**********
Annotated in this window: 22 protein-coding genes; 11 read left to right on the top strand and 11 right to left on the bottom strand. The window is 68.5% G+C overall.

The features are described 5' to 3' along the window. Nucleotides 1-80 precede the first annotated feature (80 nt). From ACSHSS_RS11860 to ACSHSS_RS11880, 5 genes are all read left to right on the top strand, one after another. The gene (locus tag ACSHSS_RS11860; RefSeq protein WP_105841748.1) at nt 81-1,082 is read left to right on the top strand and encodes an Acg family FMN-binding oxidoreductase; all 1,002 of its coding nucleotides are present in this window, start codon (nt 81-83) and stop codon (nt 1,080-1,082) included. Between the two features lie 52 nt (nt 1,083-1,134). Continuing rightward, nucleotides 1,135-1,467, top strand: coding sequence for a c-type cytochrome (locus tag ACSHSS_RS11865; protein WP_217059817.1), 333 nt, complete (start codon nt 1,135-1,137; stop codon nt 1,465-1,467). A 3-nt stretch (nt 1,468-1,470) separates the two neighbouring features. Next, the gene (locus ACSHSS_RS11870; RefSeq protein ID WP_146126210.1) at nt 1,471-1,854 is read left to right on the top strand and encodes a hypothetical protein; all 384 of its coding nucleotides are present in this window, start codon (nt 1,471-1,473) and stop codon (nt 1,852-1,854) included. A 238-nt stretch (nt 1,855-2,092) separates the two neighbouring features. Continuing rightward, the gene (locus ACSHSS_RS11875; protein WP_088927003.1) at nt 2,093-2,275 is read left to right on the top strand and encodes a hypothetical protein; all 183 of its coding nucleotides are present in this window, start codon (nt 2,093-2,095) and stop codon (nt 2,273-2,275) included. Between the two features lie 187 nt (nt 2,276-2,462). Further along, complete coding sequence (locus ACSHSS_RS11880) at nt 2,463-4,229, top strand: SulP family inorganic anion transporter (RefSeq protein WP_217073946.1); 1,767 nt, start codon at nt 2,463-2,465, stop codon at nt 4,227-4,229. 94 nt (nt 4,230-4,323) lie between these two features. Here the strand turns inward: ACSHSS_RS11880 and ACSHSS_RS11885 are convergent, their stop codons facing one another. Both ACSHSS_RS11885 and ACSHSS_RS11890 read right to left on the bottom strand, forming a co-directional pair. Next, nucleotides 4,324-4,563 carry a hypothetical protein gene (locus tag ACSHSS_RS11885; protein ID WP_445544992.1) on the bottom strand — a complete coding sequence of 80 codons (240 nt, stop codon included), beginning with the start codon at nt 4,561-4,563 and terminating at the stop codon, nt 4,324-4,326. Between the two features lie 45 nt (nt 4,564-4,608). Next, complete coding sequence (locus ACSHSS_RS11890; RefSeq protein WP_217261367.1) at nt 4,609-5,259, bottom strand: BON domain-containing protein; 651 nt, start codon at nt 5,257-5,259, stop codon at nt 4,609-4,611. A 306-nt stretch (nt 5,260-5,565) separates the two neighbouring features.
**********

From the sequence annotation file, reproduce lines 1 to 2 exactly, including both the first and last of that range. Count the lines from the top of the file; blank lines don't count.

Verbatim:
Annotated in this window: 22 protein-coding genes; 11 read left to right on the top strand and 11 right to left on the bottom strand. The window is 68.5% G+C overall.

The features are described 5' to 3' along the window. Nucleotides 1-80 precede the first annotated feature (80 nt). From ACSHSS_RS11860 to ACSHSS_RS11880, 5 genes are all read left to right on the top strand, one after another. The gene (locus tag ACSHSS_RS11860; RefSeq protein WP_105841748.1) at nt 81-1,082 is read left to right on the top strand and encodes an Acg family FMN-binding oxidoreductase; all 1,002 of its coding nucleotides are present in this window, start codon (nt 81-83) and stop codon (nt 1,080-1,082) included. Between the two features lie 52 nt (nt 1,083-1,134). Continuing rightward, nucleotides 1,135-1,467, top strand: coding sequence for a c-type cytochrome (locus tag ACSHSS_RS11865; protein WP_217059817.1), 333 nt, complete (start codon nt 1,135-1,137; stop codon nt 1,465-1,467). A 3-nt stretch (nt 1,468-1,470) separates the two neighbouring features. Next, the gene (locus ACSHSS_RS11870; RefSeq protein ID WP_146126210.1) at nt 1,471-1,854 is read left to right on the top strand and encodes a hypothetical protein; all 384 of its coding nucleotides are present in this window, start codon (nt 1,471-1,473) and stop codon (nt 1,852-1,854) included. A 238-nt stretch (nt 1,855-2,092) separates the two neighbouring features. Continuing rightward, the gene (locus ACSHSS_RS11875; protein WP_088927003.1) at nt 2,093-2,275 is read left to right on the top strand and encodes a hypothetical protein; all 183 of its coding nucleotides are present in this window, start codon (nt 2,093-2,095) and stop codon (nt 2,273-2,275) included. Between the two features lie 187 nt (nt 2,276-2,462). Further along, complete coding sequence (locus ACSHSS_RS11880) at nt 2,463-4,229, top strand: SulP family inorganic anion transporter (RefSeq protein WP_217073946.1); 1,767 nt, start codon at nt 2,463-2,465, stop codon at nt 4,227-4,229. 94 nt (nt 4,230-4,323) lie between these two features. Here the strand turns inward: ACSHSS_RS11880 and ACSHSS_RS11885 are convergent, their stop codons facing one another. Both ACSHSS_RS11885 and ACSHSS_RS11890 read right to left on the bottom strand, forming a co-directional pair. Next, nucleotides 4,324-4,563 carry a hypothetical protein gene (locus tag ACSHSS_RS11885; protein ID WP_445544992.1) on the bottom strand — a complete coding sequence of 80 codons (240 nt, stop codon included), beginning with the start codon at nt 4,561-4,563 and terminating at the stop codon, nt 4,324-4,326. Between the two features lie 45 nt (nt 4,564-4,608). Next, complete coding sequence (locus ACSHSS_RS11890; RefSeq protein WP_217261367.1) at nt 4,609-5,259, bottom strand: BON domain-containing protein; 651 nt, start codon at nt 5,257-5,259, stop codon at nt 4,609-4,611. A 306-nt stretch (nt 5,260-5,565) separates the two neighbouring features.